Surveillance video of FBI shooting in Boston leaves unanswered questions

A security recording released to the public Monday by the Boston Police Department (BPD) depicts the June 2 shooting of Usaama Rahim by members of the Boston Joint Terrorism Task Force (JTTF). Rahim was gunned down while on his way to work by an FBI agent and police officer who approached him without a warrant to question him about an alleged plot to commit “ISIS-inspired” terrorist acts in the city.

In the aftermath of Rahim’s death, media accounts breathlessly echoed claims by law enforcement that the suspect had been linked to a terrorist plot to “behead” police officers involving multiple plotters, citing suspicious social media activity as well as recorded statements he had made while under investigation. “This guy had malicious intent, and our officers were really faced with that,” Boston Police Commissioner William Evans told CNN after the video was released.

But rather than confirming claims by the FBI and police that Rahim had been involved in a terror plot and that when approached Rahim responded violently, unsheathing a machete-like weapon and lunging at the officers, the video—lacking audio, taken by a fast food security camera over 50 yards away and partially obscured by rainfall—shows no evidence of any aggression on the part of Rahim.

Rather, the video shows Rahim being approached by a group of plainclothes officers in a threatening manner, after which several seconds elapse before the victim’s body collapses to the pavement from what is assumed to be police gunshots.

“The video does not show Mr. Rahim possessing, holding, or brandishing a weapon of any sort, much less a knife,” declares a statement released by lawyers representing Rahim’s family. “The video does not show Mr. Rahim plotting, scheming, or planning an attack on law enforcement officers. To the contrary, the video depicts Mr. Rahim walking toward a bus stop on the way to work.”

The statement goes on to note that “whatever the public, law enforcement, or the courts ultimately conclude about Mr. Rahim’s alleged involvement with illegal activity, important questions central to our democratic traditions remain. We do not live in a police state or totalitarian country.”

comment published by the Intercept notes “a profoundly disturbing aspect of this incident” in which “the police can now accost someone in the street who, by all accounts, was doing nothing wrong at that moment, kill him, and then just scream ‘ISIS’ and ‘Terrorist’ and ‘beheading’ enough times and no real questions will be asked.”

Rather than resolve questions about Rahim’s alleged terrorist sympathies and behavior leading to his death, the video leaves significant questions unresolved. Why hadn’t extensive police surveillance of the suspect produced enough evidence of his wrongdoing to result in a warrant for his arrest? Why did members of the JTTF attempt to accost a supposedly dangerous suspect in a busy public area, where someone was sure to be harmed?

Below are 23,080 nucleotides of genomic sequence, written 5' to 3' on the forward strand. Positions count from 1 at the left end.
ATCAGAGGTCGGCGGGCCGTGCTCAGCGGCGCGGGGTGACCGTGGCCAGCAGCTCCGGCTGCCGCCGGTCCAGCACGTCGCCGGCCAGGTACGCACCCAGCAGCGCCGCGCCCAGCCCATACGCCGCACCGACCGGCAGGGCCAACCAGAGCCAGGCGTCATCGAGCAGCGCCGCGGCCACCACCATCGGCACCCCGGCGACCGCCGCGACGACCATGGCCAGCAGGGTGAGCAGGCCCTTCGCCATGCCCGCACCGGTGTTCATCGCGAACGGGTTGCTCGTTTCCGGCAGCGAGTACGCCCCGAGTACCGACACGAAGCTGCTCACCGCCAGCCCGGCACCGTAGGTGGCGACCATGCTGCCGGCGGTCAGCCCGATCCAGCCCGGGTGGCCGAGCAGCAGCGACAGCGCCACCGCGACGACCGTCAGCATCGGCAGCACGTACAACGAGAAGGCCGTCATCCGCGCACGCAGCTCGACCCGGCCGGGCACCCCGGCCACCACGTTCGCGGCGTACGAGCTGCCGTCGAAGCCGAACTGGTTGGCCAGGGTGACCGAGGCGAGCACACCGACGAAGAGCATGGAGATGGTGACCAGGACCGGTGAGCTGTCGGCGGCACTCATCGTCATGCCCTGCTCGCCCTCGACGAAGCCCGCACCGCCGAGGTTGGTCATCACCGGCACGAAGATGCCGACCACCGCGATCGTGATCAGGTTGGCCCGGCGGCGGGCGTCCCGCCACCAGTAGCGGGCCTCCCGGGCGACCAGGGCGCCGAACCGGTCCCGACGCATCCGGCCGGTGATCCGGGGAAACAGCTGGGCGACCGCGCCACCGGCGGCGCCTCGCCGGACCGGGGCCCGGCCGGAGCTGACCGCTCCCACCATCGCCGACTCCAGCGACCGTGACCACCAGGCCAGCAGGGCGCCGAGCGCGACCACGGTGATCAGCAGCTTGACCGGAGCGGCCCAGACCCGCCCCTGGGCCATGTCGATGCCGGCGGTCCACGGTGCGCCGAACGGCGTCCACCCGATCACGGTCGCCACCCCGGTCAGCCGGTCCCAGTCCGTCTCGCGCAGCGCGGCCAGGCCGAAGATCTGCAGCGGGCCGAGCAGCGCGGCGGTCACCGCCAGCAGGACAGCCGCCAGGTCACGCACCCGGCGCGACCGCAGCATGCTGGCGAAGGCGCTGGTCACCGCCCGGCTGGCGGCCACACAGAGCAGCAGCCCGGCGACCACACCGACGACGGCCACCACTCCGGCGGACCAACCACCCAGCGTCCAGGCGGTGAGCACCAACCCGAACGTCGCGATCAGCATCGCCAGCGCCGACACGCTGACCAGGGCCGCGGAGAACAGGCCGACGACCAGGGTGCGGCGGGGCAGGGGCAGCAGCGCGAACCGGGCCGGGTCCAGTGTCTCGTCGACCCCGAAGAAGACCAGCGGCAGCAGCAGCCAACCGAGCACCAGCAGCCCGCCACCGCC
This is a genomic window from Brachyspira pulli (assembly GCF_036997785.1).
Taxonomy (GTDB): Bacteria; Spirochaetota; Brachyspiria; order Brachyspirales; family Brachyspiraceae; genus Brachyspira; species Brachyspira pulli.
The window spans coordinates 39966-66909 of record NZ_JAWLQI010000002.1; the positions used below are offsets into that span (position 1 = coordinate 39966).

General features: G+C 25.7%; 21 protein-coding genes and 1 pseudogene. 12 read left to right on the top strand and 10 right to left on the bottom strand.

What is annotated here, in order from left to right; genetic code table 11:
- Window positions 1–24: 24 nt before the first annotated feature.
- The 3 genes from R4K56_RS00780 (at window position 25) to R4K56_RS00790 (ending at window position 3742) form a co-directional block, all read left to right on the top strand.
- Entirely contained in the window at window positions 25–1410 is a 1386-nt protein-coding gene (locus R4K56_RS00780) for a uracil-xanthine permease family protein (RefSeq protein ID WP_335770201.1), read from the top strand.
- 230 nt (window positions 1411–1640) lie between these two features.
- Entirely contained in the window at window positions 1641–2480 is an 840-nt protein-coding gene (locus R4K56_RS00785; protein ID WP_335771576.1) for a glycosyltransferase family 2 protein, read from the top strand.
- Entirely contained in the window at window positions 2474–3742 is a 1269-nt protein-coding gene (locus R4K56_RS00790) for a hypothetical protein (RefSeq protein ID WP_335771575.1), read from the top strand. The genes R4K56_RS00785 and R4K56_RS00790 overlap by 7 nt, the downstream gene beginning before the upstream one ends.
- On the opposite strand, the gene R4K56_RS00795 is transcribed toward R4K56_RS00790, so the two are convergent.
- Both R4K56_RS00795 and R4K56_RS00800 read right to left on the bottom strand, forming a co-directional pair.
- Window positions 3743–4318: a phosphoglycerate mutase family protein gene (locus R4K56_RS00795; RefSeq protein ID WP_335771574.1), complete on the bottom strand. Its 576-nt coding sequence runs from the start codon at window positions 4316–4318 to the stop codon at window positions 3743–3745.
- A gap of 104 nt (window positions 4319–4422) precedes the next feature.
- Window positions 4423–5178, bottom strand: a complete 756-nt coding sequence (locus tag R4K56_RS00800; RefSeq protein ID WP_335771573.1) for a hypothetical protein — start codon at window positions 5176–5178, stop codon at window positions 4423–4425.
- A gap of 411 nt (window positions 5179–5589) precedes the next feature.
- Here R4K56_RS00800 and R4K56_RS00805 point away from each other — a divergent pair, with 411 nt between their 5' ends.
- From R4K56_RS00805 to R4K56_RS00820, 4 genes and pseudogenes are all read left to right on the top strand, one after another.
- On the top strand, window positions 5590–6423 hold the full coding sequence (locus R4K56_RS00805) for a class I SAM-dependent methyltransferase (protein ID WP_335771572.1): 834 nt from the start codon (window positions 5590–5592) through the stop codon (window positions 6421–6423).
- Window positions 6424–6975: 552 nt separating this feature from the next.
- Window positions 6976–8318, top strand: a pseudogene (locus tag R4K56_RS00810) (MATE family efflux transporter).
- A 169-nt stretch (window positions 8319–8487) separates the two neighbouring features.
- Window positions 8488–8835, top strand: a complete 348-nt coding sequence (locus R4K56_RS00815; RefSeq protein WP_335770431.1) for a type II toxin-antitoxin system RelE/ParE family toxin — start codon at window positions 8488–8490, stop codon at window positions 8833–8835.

Claims that Rahim had expressed sympathy for Islamic extremism on social media are also undermined by his previous statements publicly denouncing violence. According to The Associated Press , the suspect declared on a Facebook post that “killing people is anti-Islamic… we do not fight evil with that which causes a greater evil.” In a Facebook post dated November 7, 2012, in which he speaks of US government attempts to monitor and speak to him without a warrant, Rahim warns that “[the U.S. government will] have you making statements about things that could get you jail-time, [things] that in fact, you were preaching AGAINST i.e., violence and terrorism.”

Since 9/11, the high-profile “foiling” of terrorist plots, which later turn out to have been entirely fabricated or even instigated by police provocateurs, have served the function of whipping up a political atmosphere of fear and paranoia, in order to justify ongoing wars abroad under the fraudulent framework of the “war on terror.”

FBI officials in Boston had extensive contact with Boston Marathon bomber Tamerlan Tsarnaev before the 2013 attack that killed 4 and wounded 264 others. Last year, defense lawyers for Dzhokhar Tsarnaev, who was sentenced to death in April for his involvement in the bombing, filed papers with the U.S. District Court alleging that the FBI had tried to recruit Tamerlan as an informant in the period leading to the 2013 attack.

The killing of Rahim raises troubling parallels with the May 2013 killing of Ibragim Todashev by the FBI. Interrogators claimed that Todashev, an associate of Tsarnaev, had attempted to attack his interrogators with a knife. It later emerged that Todashev was unarmed and had been shot execution-style by FBI agents.